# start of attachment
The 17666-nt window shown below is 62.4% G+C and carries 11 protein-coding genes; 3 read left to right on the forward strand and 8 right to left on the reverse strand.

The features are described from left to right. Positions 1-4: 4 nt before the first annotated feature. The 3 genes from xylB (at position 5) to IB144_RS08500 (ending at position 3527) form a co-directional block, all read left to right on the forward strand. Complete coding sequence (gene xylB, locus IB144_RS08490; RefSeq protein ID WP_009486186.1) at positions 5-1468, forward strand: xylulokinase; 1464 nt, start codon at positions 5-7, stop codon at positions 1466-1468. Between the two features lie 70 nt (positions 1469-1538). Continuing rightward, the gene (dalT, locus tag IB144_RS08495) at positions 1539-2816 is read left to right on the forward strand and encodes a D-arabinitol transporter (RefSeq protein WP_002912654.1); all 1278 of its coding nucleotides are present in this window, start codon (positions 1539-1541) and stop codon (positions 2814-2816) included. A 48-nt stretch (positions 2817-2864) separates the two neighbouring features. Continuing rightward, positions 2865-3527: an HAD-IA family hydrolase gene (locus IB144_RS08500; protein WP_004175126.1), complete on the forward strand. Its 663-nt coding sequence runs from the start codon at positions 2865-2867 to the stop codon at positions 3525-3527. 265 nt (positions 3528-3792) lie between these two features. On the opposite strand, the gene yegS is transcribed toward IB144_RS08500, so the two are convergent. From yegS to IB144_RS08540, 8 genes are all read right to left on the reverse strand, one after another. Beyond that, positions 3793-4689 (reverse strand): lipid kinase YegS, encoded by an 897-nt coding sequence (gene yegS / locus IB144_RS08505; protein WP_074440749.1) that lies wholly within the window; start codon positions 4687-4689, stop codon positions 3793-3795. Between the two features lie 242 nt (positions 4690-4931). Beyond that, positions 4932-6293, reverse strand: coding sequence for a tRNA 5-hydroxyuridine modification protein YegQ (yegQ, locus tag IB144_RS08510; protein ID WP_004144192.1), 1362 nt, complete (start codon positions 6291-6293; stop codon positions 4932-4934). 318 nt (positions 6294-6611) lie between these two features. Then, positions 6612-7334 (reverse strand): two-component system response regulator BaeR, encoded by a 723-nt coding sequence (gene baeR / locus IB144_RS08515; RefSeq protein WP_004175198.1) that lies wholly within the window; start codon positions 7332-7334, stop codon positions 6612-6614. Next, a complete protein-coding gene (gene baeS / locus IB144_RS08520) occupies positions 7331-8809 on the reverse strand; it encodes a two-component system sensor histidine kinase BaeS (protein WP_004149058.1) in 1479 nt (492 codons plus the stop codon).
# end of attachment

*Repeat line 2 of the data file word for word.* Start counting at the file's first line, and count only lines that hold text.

The features are described from left to right. Positions 1-4: 4 nt before the first annotated feature. The 3 genes from xylB (at position 5) to IB144_RS08500 (ending at position 3527) form a co-directional block, all read left to right on the forward strand. Complete coding sequence (gene xylB, locus IB144_RS08490; RefSeq protein ID WP_009486186.1) at positions 5-1468, forward strand: xylulokinase; 1464 nt, start codon at positions 5-7, stop codon at positions 1466-1468. Between the two features lie 70 nt (positions 1469-1538). Continuing rightward, the gene (dalT, locus tag IB144_RS08495) at positions 1539-2816 is read left to right on the forward strand and encodes a D-arabinitol transporter (RefSeq protein WP_002912654.1); all 1278 of its coding nucleotides are present in this window, start codon (positions 1539-1541) and stop codon (positions 2814-2816) included. A 48-nt stretch (positions 2817-2864) separates the two neighbouring features. Continuing rightward, positions 2865-3527: an HAD-IA family hydrolase gene (locus IB144_RS08500; protein WP_004175126.1), complete on the forward strand. Its 663-nt coding sequence runs from the start codon at positions 2865-2867 to the stop codon at positions 3525-3527. 265 nt (positions 3528-3792) lie between these two features. On the opposite strand, the gene yegS is transcribed toward IB144_RS08500, so the two are convergent. From yegS to IB144_RS08540, 8 genes are all read right to left on the reverse strand, one after another. Beyond that, positions 3793-4689 (reverse strand): lipid kinase YegS, encoded by an 897-nt coding sequence (gene yegS / locus IB144_RS08505; protein WP_074440749.1) that lies wholly within the window; start codon positions 4687-4689, stop codon positions 3793-3795. Between the two features lie 242 nt (positions 4690-4931). Beyond that, positions 4932-6293, reverse strand: coding sequence for a tRNA 5-hydroxyuridine modification protein YegQ (yegQ, locus tag IB144_RS08510; protein ID WP_004144192.1), 1362 nt, complete (start codon positions 6291-6293; stop codon positions 4932-4934). 318 nt (positions 6294-6611) lie between these two features. Then, positions 6612-7334 (reverse strand): two-component system response regulator BaeR, encoded by a 723-nt coding sequence (gene baeR / locus IB144_RS08515; RefSeq protein WP_004175198.1) that lies wholly within the window; start codon positions 7332-7334, stop codon positions 6612-6614. Next, a complete protein-coding gene (gene baeS / locus IB144_RS08520) occupies positions 7331-8809 on the reverse strand; it encodes a two-component system sensor histidine kinase BaeS (protein WP_004149058.1) in 1479 nt (492 codons plus the stop codon).